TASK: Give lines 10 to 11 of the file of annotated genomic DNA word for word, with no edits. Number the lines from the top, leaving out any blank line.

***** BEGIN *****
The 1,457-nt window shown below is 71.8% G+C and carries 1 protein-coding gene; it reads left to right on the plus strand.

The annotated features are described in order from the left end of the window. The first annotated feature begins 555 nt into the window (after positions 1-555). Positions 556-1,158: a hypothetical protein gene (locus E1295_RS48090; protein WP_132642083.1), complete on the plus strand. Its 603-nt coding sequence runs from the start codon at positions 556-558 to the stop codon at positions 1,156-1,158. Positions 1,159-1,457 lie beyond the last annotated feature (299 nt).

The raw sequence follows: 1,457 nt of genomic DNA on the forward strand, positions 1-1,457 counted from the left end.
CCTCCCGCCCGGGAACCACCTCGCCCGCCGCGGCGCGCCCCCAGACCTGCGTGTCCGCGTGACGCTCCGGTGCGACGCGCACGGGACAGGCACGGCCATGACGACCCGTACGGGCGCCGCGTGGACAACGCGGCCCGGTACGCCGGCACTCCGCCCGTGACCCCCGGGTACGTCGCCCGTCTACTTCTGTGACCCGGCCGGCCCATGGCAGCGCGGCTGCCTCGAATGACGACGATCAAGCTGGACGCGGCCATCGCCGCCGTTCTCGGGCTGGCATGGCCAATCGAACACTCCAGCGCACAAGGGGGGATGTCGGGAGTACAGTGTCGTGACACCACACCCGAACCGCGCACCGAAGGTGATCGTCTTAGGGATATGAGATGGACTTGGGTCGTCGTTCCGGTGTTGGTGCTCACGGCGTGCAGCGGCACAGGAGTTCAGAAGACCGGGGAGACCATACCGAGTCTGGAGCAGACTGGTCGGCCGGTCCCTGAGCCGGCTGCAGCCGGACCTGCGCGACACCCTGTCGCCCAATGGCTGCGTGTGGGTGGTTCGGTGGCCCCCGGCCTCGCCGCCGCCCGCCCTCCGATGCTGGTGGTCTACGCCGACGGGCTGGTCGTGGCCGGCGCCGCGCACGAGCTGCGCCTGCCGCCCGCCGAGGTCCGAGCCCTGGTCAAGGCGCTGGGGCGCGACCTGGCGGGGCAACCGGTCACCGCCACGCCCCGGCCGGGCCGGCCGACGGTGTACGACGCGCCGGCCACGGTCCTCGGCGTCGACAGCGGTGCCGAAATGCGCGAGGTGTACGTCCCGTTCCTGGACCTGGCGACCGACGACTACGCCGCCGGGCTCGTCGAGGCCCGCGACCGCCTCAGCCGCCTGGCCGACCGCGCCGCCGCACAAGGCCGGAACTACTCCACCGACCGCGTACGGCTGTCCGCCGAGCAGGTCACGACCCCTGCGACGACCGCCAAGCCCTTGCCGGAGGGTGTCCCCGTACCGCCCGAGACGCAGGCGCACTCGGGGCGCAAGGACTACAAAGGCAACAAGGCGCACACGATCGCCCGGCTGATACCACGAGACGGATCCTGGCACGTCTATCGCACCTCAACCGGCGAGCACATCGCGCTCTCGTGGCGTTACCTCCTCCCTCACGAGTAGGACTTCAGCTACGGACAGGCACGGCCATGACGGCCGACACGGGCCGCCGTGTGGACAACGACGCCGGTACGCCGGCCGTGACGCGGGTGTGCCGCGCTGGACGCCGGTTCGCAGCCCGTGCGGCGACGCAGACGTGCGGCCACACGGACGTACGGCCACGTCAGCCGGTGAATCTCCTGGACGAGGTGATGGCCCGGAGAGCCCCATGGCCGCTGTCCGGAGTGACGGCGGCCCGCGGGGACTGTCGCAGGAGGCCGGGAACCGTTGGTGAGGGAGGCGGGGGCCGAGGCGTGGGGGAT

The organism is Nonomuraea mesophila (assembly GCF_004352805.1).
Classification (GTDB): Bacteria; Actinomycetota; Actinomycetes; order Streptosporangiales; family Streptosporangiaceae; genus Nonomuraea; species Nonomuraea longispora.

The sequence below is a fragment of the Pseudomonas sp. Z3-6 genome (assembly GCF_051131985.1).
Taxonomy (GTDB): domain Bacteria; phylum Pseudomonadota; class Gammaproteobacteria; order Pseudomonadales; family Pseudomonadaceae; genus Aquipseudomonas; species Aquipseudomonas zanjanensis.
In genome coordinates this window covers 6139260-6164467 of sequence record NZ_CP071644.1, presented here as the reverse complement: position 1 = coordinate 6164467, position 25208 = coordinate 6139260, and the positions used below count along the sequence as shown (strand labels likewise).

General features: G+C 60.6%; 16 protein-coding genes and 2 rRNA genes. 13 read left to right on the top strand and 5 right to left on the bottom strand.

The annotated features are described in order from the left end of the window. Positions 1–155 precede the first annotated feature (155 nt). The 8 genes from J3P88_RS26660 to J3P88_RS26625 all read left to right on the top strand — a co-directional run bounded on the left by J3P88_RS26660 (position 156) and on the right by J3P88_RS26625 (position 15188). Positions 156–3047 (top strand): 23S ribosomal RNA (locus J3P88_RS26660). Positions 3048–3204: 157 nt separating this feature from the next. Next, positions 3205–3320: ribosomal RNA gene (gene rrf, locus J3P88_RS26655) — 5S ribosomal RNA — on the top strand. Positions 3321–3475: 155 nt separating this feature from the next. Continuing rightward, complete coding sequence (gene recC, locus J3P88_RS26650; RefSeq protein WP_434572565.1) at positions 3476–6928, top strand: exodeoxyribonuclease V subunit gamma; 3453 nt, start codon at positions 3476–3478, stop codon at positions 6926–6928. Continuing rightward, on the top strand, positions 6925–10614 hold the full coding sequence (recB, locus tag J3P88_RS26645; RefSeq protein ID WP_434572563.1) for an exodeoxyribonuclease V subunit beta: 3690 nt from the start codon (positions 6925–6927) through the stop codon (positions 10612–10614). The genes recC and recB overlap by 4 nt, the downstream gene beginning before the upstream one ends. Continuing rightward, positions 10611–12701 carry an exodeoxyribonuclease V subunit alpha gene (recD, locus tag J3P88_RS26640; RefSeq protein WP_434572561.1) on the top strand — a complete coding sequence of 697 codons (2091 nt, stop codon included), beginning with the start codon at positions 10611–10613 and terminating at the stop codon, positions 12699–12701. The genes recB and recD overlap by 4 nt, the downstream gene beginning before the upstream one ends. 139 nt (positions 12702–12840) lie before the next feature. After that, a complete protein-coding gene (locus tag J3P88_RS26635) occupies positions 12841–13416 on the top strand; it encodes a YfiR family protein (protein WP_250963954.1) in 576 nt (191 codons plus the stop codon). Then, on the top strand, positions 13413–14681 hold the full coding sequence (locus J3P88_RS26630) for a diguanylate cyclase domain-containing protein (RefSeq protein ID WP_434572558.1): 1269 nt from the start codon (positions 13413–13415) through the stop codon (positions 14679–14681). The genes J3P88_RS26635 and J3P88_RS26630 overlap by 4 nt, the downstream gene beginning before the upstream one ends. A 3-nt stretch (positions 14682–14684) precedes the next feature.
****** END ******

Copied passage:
General features: G+C 60.6%; 16 protein-coding genes and 2 rRNA genes. 13 read left to right on the top strand and 5 right to left on the bottom strand.

The annotated features are described in order from the left end of the window. Positions 1–155 precede the first annotated feature (155 nt). The 8 genes from J3P88_RS26660 to J3P88_RS26625 all read left to right on the top strand — a co-directional run bounded on the left by J3P88_RS26660 (position 156) and on the right by J3P88_RS26625 (position 15188). Positions 156–3047 (top strand): 23S ribosomal RNA (locus J3P88_RS26660). Positions 3048–3204: 157 nt separating this feature from the next. Next, positions 3205–3320: ribosomal RNA gene (gene rrf, locus J3P88_RS26655) — 5S ribosomal RNA — on the top strand. Positions 3321–3475: 155 nt separating this feature from the next. Continuing rightward, complete coding sequence (gene recC, locus J3P88_RS26650; RefSeq protein WP_434572565.1) at positions 3476–6928, top strand: exodeoxyribonuclease V subunit gamma; 3453 nt, start codon at positions 3476–3478, stop codon at positions 6926–6928. Continuing rightward, on the top strand, positions 6925–10614 hold the full coding sequence (recB, locus tag J3P88_RS26645; RefSeq protein ID WP_434572563.1) for an exodeoxyribonuclease V subunit beta: 3690 nt from the start codon (positions 6925–6927) through the stop codon (positions 10612–10614). The genes recC and recB overlap by 4 nt, the downstream gene beginning before the upstream one ends. Continuing rightward, positions 10611–12701 carry an exodeoxyribonuclease V subunit alpha gene (recD, locus tag J3P88_RS26640; RefSeq protein WP_434572561.1) on the top strand — a complete coding sequence of 697 codons (2091 nt, stop codon included), beginning with the start codon at positions 10611–10613 and terminating at the stop codon, positions 12699–12701. The genes recB and recD overlap by 4 nt, the downstream gene beginning before the upstream one ends. 139 nt (positions 12702–12840) lie before the next feature. After that, a complete protein-coding gene (locus tag J3P88_RS26635) occupies positions 12841–13416 on the top strand; it encodes a YfiR family protein (protein WP_250963954.1) in 576 nt (191 codons plus the stop codon). Then, on the top strand, positions 13413–14681 hold the full coding sequence (locus J3P88_RS26630) for a diguanylate cyclase domain-containing protein (RefSeq protein ID WP_434572558.1): 1269 nt from the start codon (positions 13413–13415) through the stop codon (positions 14679–14681). The genes J3P88_RS26635 and J3P88_RS26630 overlap by 4 nt, the downstream gene beginning before the upstream one ends. A 3-nt stretch (positions 14682–14684) precedes the next feature.